Steam-electric hybrid auto
External Combustion of fuel with forced-air draft produces less pollution and what is produced is more easily controlled. EC can use any liquid or gaseous fuel so it is the ultimate in multi-fuel use. Ideally we would use biofuels so that the CO2 emissions would simply be recycled in growing crops to make biofuels. [Biofuels are another subject.] EC does not require highly refined fuels and could use ethanol, vegetable oil, propane, natural gas, methane,furnace fuel oil, kerosene, liquified coal, synthetic fuels and even hydrogen whenever it becomes practical.
The engine best suited to EC is the steam engine, but as direct power to the wheels it has drawbacks, 1. a wait of at least 30 seconds before the car can move, 2. you can't "gun it" and 3. the water can freeze. By using the steam engine to run an alternator to charge batteries which power reversible electric motors at each wheel the car could move immediately and you could "gun it". By using electric heat strips there would be no problem with freezing.
Forced air burners are efficient. Water tube boilers do not explode and make a lot of steam in a small size. There are tested and proven designs for steam engines which can be made lighter using modern alloys. Steam engines have fewer moving parts to wear out or break down, so they should last longer than IC engines. A 1930 Doble 2 cylinder compound uniflow engine has gone over 600,000 mi. with only regular maintenance.
Since the car would have an electric motor at each wheel there would be no transmission, differential or CV joints. This would compensate for any extra weight involved in the EC components. The motor/wheel unit would move to steer and a computer would replace the differential by varying the speed of each wheel. The same computer would control all engine and power functions.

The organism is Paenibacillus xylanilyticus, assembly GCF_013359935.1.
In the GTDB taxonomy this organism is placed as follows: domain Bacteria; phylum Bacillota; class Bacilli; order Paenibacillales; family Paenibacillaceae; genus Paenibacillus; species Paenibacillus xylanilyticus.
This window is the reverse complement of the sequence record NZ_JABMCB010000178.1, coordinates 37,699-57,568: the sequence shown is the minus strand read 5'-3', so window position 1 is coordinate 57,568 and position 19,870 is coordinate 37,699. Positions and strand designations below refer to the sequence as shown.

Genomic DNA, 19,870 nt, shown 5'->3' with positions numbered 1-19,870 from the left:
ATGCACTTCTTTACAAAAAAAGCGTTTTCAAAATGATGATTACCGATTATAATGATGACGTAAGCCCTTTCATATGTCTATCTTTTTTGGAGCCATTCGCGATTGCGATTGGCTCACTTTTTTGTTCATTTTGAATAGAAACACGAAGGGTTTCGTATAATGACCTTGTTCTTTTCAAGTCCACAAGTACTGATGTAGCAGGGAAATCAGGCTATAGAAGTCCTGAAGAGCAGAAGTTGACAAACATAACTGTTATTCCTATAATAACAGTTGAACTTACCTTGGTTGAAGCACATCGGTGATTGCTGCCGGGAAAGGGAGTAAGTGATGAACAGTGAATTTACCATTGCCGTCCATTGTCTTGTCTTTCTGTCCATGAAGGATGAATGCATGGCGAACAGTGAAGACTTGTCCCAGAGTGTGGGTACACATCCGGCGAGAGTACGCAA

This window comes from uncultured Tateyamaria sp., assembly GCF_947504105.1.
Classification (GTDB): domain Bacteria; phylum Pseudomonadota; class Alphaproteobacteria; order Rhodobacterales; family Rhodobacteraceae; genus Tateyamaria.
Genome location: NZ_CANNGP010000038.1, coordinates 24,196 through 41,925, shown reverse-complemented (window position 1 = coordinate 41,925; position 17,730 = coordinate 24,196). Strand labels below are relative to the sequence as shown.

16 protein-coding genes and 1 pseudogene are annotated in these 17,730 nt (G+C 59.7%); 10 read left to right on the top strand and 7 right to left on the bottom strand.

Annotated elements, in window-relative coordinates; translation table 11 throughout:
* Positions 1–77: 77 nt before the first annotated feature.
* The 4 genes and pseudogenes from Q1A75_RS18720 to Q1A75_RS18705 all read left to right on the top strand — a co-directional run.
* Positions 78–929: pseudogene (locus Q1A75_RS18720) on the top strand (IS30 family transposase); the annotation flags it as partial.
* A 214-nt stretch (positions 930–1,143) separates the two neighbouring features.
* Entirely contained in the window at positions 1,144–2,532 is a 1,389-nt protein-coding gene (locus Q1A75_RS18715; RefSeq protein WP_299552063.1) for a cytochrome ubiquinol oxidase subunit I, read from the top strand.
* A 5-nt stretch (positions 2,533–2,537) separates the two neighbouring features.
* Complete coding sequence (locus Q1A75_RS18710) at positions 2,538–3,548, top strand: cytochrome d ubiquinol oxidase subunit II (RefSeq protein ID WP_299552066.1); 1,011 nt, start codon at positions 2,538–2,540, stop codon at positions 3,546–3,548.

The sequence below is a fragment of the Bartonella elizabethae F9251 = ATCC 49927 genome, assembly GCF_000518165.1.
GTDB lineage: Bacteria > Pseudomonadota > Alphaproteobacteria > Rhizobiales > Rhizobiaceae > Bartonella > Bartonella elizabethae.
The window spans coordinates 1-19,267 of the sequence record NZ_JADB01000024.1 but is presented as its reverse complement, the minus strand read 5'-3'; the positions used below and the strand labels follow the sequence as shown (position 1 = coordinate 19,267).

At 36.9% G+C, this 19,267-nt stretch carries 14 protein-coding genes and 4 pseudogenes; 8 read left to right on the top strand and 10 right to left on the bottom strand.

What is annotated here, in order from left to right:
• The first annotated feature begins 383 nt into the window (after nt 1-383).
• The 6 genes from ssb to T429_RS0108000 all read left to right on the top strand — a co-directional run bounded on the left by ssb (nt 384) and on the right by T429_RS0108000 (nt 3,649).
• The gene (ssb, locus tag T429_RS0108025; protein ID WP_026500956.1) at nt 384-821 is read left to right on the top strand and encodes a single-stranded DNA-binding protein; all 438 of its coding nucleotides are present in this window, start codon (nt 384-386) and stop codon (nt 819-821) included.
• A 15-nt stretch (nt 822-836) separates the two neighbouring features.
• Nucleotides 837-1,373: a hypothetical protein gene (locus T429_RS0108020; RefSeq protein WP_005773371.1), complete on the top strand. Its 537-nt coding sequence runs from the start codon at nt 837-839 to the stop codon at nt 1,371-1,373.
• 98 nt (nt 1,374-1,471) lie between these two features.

The computer would automatically start the steam engine/alternator to maintain battery charge and stop it when at proper charge. When parked in a parking lot in freezing weather the heat strips would use electricity and the steam engine would be automatically started to charge the batteries. However if there were an electric outlet available, such as when in your own driveway, the car would have a cord to plug in and save fuel.
There is waste heat from the burner exhaust and from the spent steam which can be converted using thermo-electrics into extra electricity to increase the efficiency of the system. Regenerative braking is also a possible option for increasing efficiency.
I have had contacts with steam-power buffs. They refuse to consider anything but direct steam drive. Internal combustion people say steam is dangerous, boilers explode and the engines are obsolete. [All false.] They refuse to open their minds too. I hope to find some who will consider this idea, think of improvements and actually build a steam-electric car. Except for size all the designs for the burners, boilers and engines exist and need only a good machine shop. The other components are already being made and could be bought, even the controls and computer. The thermo-electrics may also be available. The high efficiency electric motors are for sale.
If I had money, a machine shop and did not have two left thumbs I would build one. I have hopes that someone out there might be inspired to do this. If so, let me know.
I think it's quite foolish
I think it's quite foolish that steam power isn't used. But then again, it would destroy/change the way everything runs now. How much would it cost to put together a workshop for making an engine, as well as building one? (estimate)
I am in complete agreement
I am in complete agreement of your conclusion that external combustion steam-electric would be the wisest choice for future transportation motors. Dependence on fossil fuels is bad news on many levels - it's just this sort of new direction we must take to assure our future generations will have a life of relative comfort as we have enjoyed during this Age of Oil.
I also have a very small home machine shop and I need work. :)
I do, however, believe in lowest-cost and lowest-tech solutions. The Cyclone engine is a work of art, but we can be rougher about this. While my view doesn't comply with traditional profit-making corporate methods, I do think it could allow more folks to own, maintain and repair their engines. In particular, I've heard that IC engines have been re-purposed, as it were, to be steam-driven. Sounds feasible, low-cost and many parts become available at commodity prices ... that's the way I'm leaning in my thoughts.
A smattering of science and engineering education and experience would serve me and any possible partners well in pursuit of successful development of such a noble project. It can be done; there are no engineering or materials breakthroughs necessary. I would love to hear from anyone serious in getting started on this.
Thanks for putting this subject up!!
I have been wanting to do
I have been wanting to do this for a very long time ( about 2 years)
I am a computer engineer and always wanted to drive a steam car such as a stanley steamer.
I do not know where to start really, but would definitely love to build/drive one!